Skip to main content

Data sharing helps NYC improve health and human services delivery

Submitted by douglas cooley on August 6, 2014

The power to share and consolidate data is helping cities build smarter transportation systems, power grids and water delivery networks.  But it’s also helping cities better serve community members on a personal level -- children, homeless people and others in need. New York City and its HHS-Connect initiative is a prime example.

Administered by the mayor's office, HHS-Connect harnesses technology to improve the delivery of health and human services through interagency data sharing and collaboration.  The program -- profiled in a recent Data-Smart City Solutions article -- aims to reduce the bureaucratic burden for those navigating the city’s social service systems and create a service delivery model where clients, caseworkers and administrators are seeing, and working from, the same data.

HHS-Connect has three components. ACCESS NYC is a tool with its own portal that clients use to determine their eligibility for local, state and federal benefits and services, ranging from food assistance to cash support to child care. Worker Connect is a tool that human and health services workers use to search for their clients across multiple HHS agencies and view their demographic data and service histories.

The final component -- an enterprise case management solution -- is the data-sharing technology that creates the foundation for HHS-Connect.  It provides a common software platform across human service agencies to enable secure communication of client, provider, and financial data between agencies and their respective contractors.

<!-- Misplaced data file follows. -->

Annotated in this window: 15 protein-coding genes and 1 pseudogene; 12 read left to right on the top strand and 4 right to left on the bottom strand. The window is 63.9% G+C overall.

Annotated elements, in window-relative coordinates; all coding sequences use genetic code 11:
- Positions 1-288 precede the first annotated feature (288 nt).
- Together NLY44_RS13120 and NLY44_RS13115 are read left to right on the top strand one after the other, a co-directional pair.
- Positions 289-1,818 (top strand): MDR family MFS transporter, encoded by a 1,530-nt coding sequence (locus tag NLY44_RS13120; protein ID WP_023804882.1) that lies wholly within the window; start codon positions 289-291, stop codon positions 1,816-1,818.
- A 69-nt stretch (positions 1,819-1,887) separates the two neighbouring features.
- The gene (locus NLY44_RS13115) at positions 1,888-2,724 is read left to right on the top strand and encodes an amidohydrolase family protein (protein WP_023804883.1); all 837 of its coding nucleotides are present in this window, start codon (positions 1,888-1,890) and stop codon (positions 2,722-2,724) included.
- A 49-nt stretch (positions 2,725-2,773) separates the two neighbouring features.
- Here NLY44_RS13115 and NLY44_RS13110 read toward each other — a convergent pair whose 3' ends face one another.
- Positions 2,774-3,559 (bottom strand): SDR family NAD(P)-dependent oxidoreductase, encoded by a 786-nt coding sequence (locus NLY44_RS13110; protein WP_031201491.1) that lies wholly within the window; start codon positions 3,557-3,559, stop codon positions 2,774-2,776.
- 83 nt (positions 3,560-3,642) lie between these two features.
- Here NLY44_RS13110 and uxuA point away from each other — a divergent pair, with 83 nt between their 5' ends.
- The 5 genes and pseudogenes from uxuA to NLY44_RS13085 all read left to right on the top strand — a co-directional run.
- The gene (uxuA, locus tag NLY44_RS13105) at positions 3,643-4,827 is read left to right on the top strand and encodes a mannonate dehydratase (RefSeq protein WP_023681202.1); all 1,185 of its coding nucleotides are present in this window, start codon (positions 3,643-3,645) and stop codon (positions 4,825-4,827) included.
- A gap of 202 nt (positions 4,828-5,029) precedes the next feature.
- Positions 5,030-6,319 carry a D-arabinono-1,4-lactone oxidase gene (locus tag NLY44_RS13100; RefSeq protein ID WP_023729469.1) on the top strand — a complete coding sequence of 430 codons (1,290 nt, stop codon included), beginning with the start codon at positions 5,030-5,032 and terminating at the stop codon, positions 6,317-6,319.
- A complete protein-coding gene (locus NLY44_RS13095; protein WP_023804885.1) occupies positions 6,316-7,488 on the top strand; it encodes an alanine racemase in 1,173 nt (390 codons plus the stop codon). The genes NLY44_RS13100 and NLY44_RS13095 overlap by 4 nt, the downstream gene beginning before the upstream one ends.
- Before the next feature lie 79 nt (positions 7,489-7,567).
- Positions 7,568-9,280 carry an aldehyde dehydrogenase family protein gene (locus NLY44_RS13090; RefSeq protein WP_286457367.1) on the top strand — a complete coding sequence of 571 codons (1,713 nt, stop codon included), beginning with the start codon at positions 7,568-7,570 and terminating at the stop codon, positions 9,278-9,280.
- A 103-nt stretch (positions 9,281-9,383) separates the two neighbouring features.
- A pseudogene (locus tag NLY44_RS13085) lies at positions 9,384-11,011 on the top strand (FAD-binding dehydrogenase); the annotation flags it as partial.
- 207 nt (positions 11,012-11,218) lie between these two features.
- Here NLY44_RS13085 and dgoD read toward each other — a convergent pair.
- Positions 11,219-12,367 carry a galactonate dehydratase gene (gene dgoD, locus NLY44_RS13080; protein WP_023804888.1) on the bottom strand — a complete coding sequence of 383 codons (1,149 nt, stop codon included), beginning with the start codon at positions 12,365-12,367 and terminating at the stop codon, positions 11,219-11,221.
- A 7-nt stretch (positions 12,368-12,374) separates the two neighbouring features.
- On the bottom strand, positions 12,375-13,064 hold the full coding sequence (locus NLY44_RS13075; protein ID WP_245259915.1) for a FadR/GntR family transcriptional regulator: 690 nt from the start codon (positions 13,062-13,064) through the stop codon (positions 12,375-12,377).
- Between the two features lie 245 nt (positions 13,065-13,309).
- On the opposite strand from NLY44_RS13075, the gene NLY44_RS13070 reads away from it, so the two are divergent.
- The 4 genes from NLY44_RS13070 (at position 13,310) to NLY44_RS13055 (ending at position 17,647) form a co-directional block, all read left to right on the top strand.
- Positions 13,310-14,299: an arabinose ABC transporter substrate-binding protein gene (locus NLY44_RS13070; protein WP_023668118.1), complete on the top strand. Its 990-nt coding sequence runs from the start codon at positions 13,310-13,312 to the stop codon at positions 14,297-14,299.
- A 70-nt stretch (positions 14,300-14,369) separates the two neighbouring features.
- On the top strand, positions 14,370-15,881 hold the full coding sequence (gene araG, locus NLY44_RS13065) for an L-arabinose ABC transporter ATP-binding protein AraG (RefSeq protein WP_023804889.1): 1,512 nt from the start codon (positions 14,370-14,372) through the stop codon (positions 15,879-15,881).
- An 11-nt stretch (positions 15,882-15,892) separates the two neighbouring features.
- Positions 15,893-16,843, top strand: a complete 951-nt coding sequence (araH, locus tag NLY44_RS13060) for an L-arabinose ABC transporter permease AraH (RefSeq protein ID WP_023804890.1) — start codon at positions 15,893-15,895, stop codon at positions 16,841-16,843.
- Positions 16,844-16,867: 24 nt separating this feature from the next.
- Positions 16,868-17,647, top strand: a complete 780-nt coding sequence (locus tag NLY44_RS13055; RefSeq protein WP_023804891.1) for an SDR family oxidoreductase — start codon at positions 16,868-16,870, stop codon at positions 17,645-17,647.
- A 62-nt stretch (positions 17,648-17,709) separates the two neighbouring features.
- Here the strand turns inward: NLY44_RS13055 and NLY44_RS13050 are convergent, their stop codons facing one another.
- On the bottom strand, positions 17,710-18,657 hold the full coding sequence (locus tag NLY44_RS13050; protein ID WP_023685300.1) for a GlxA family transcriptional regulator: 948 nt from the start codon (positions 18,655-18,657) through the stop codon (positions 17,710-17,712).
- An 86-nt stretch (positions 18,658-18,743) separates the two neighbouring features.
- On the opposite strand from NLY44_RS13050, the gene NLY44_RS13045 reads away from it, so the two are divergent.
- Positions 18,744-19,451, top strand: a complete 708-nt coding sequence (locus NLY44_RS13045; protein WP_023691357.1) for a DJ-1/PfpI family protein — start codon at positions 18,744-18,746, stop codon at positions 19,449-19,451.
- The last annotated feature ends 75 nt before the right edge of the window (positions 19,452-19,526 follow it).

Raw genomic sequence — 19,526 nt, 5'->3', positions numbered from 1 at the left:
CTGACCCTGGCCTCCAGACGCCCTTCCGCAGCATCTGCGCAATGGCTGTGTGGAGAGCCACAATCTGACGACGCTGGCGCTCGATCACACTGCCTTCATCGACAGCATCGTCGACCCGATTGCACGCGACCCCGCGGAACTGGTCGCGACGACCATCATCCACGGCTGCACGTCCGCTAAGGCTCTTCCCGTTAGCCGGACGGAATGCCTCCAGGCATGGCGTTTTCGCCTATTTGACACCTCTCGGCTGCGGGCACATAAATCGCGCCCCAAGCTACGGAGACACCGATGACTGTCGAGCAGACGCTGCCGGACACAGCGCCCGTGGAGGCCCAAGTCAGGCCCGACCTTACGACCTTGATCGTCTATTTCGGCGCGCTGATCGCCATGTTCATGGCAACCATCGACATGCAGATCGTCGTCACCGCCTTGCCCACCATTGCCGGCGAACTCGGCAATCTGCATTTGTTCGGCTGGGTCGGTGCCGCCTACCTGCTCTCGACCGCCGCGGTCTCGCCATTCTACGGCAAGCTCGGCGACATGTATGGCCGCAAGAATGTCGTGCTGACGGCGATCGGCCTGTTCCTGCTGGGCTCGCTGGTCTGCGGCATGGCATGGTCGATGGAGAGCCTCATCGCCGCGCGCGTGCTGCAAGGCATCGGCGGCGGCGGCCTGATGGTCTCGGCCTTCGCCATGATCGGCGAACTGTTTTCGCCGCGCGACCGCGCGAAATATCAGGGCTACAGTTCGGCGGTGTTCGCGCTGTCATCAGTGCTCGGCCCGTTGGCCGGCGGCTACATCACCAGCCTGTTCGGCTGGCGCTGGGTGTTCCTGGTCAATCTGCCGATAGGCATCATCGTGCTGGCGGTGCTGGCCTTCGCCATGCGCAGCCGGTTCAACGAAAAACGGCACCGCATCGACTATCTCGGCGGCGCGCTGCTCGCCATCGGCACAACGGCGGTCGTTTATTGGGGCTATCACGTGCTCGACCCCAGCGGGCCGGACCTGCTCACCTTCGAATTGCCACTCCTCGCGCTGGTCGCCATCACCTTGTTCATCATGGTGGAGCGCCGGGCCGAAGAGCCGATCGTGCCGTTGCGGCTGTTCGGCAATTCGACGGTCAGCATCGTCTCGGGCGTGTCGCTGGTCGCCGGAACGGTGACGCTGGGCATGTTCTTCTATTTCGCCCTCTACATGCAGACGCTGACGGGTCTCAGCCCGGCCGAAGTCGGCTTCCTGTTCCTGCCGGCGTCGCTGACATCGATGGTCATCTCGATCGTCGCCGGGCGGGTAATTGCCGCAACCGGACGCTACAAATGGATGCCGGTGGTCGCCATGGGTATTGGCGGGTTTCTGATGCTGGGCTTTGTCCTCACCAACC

Engaging the stakeholders

HHS-Connect also serves as a case study in how a city can move forward with a potentially disruptive system change. As described in the Data-Smart City Solutions piece, the effort required bringing together chief administrators and city technologists to develop a strategic plan. The deputy mayor was charged with coordinating the work and providing crucial political leadership. An executive order established a clear governance structure for the initiative.

City officials also solicited feedback on the evolving HHS-Connect tools from various end-user groups including beneficiaries, community organizations and city employees. City leaders also worked to help staff buy in to the changes prior to the HHS-Connect launch. Managers and supervisors familiar with case management routines conducted training sessions, enabling workers to see the potential of the HHS-Connect tools to reduce their workloads.

The value of deploying city systems with architectures that enable sharing and integration of data is discussed in more detail in the Smart Cities Council Readiness Guide. The Readiness Guide is available for free when you register to become a SCC member.

Related article …

Arkansas taps IBM smart cities solution for healthcare system overhaul